Currently out of stock
Delivery 5-7 Days
Eligible for free delivery
210 Reward Points

Any purchases for more than €10 are eligible for free delivery anywhere in the UK or Ireland!

€70.00
Currently out of stock
Delivery 5-7 Days
Eligible for free delivery
210 Reward Points

Any purchases for more than €10 are eligible for free delivery anywhere in the UK or Ireland!

Product Description

In the early nineteenth century, London publishers dominated the transatlantic book trade. No one felt this more keenly than authors from Ireland, Scotland, and the United States who struggled to establish their own national literary traditions while publishing in the English metropolis. Authors such as Maria Edgeworth, Sydney Owenson, Walter Scott, Washington Irving, and James Fenimore Cooper devised a range of strategies to transcend the national rivalries of the literary field. By writing prefaces and footnotes addressed to a foreign audience, revising texts specifically for London markets, and celebrating national particularity, provincial authors appealed to English readers with idealistic stories of cross-cultural communion. From within the messy and uneven marketplace for books, Joseph Rezek argues, provincial authors sought to exalt and purify literary exchange. In so doing, they helped shape the Romantic-era belief that literature inhabits an autonomous sphere in society. London and the Making of Provincial Literature tells an ambitious story about the mutual entanglement of the history of books and the history of aesthetics in the first three decades of the nineteenth century. Situated between local literary scenes and a distant cultural capital, enterprising provincial authors and publishers worked to maximize success in London and to burnish their reputations and build their industry at home. Examining the production of books and the circulation of material texts between London and the provincial centers of Dublin, Edinburgh, and Philadelphia, Rezek claims that the publishing vortex of London inspired a dynamic array of economic and aesthetic practices that shaped an era in literary history.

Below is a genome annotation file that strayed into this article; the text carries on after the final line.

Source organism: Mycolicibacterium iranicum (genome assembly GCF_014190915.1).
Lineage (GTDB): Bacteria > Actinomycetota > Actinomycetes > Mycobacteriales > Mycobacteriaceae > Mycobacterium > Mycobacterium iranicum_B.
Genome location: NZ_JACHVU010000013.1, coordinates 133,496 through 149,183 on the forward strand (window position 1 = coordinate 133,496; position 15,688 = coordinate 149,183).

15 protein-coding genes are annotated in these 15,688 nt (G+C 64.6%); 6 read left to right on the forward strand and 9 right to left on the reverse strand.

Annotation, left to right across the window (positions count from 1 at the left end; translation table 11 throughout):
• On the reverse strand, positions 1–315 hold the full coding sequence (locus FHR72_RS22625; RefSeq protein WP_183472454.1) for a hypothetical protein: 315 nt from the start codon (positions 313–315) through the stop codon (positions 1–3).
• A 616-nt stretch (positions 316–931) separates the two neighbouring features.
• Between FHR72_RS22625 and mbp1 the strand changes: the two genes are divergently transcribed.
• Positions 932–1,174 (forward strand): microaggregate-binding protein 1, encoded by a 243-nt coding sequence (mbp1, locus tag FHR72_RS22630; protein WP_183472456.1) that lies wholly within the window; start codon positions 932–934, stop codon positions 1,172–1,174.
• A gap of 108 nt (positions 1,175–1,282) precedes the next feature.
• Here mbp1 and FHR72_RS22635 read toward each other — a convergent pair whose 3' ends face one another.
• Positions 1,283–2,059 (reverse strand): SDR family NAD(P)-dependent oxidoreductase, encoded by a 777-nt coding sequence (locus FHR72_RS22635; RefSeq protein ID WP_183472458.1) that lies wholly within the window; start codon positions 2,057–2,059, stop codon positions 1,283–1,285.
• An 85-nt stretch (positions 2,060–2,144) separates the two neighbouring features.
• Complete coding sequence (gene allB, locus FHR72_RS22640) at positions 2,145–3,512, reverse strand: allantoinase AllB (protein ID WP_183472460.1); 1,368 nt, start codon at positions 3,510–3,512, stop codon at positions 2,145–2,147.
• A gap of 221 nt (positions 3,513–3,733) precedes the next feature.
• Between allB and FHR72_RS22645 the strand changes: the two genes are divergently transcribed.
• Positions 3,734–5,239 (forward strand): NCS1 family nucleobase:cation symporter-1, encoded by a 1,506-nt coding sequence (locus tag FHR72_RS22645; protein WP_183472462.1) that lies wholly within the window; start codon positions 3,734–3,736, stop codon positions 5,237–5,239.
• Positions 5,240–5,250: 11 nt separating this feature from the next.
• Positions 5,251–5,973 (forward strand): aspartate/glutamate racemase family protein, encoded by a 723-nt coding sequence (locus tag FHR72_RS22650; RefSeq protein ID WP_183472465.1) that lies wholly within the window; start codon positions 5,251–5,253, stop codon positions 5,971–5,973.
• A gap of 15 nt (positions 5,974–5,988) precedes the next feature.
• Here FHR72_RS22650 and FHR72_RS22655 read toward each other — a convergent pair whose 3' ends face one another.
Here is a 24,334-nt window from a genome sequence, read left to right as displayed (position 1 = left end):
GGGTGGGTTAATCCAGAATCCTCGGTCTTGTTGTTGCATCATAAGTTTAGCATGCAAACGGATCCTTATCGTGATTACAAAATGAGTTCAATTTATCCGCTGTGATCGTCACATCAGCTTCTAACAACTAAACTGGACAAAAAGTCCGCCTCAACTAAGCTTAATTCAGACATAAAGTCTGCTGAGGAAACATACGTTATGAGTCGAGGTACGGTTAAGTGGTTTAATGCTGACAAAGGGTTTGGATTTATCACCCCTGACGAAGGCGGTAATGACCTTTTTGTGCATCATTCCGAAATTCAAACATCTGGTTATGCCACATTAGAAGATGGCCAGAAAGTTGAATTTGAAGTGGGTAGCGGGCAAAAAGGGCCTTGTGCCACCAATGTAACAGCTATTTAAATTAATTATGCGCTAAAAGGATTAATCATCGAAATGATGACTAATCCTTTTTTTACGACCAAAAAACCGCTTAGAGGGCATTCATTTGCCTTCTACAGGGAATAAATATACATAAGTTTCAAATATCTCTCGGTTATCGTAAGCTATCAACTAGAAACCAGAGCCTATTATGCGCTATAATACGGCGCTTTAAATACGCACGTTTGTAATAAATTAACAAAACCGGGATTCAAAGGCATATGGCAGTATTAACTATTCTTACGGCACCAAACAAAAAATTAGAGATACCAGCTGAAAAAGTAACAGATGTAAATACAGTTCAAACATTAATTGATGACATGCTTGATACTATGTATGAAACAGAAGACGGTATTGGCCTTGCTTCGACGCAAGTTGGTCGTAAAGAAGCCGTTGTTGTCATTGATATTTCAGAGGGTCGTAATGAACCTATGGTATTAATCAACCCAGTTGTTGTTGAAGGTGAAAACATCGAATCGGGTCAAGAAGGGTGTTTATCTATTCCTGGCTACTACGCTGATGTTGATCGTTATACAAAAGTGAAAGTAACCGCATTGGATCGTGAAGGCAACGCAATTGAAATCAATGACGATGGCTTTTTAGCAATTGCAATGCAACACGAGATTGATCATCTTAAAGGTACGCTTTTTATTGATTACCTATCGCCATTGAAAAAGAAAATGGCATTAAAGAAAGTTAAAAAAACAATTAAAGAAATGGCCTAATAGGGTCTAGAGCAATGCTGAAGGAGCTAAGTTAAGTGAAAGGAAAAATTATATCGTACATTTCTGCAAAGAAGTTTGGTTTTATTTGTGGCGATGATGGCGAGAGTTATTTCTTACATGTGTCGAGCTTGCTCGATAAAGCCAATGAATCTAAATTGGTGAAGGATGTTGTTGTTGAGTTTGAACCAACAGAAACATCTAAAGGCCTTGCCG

Product Details

London and the making of provincial literature

ISBN9780812247343

Format

Publisher (31 July. 2015)

No. of Pages286

Weight0

Language English (United States)

Dimensions 229 x 152